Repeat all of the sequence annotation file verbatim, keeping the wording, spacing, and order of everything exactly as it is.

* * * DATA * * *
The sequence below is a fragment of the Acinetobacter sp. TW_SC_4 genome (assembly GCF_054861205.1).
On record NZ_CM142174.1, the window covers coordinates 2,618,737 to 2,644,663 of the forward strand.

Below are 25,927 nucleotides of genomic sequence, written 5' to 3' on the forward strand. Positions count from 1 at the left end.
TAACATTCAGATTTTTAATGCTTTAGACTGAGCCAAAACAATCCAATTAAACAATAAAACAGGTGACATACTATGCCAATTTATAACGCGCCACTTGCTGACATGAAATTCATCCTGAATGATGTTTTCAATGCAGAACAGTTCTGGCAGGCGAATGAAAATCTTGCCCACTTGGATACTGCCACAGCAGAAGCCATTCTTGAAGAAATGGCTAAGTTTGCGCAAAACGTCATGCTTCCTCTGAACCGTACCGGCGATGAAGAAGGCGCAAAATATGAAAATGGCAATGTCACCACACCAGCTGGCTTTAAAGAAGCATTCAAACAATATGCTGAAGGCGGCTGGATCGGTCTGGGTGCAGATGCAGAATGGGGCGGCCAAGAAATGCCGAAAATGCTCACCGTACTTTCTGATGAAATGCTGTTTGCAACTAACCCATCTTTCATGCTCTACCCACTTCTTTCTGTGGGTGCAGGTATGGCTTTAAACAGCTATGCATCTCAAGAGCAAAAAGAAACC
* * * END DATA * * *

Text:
The sequence below is a fragment of the Acinetobacter sp. TW_SC_4 genome (assembly GCF_054861205.1).
On record NZ_CM142174.1, the window covers coordinates 2,618,737 to 2,644,663 of the forward strand.

Below are 25,927 nucleotides of genomic sequence, written 5' to 3' on the forward strand. Positions count from 1 at the left end.
TAACATTCAGATTTTTAATGCTTTAGACTGAGCCAAAACAATCCAATTAAACAATAAAACAGGTGACATACTATGCCAATTTATAACGCGCCACTTGCTGACATGAAATTCATCCTGAATGATGTTTTCAATGCAGAACAGTTCTGGCAGGCGAATGAAAATCTTGCCCACTTGGATACTGCCACAGCAGAAGCCATTCTTGAAGAAATGGCTAAGTTTGCGCAAAACGTCATGCTTCCTCTGAACCGTACCGGCGATGAAGAAGGCGCAAAATATGAAAATGGCAATGTCACCACACCAGCTGGCTTTAAAGAAGCATTCAAACAATATGCTGAAGGCGGCTGGATCGGTCTGGGTGCAGATGCAGAATGGGGCGGCCAAGAAATGCCGAAAATGCTCACCGTACTTTCTGATGAAATGCTGTTTGCAACTAACCCATCTTTCATGCTCTACCCACTTCTTTCTGTGGGTGCAGGTATGGCTTTAAACAGCTATGCATCTCAAGAGCAAAAAGAAACC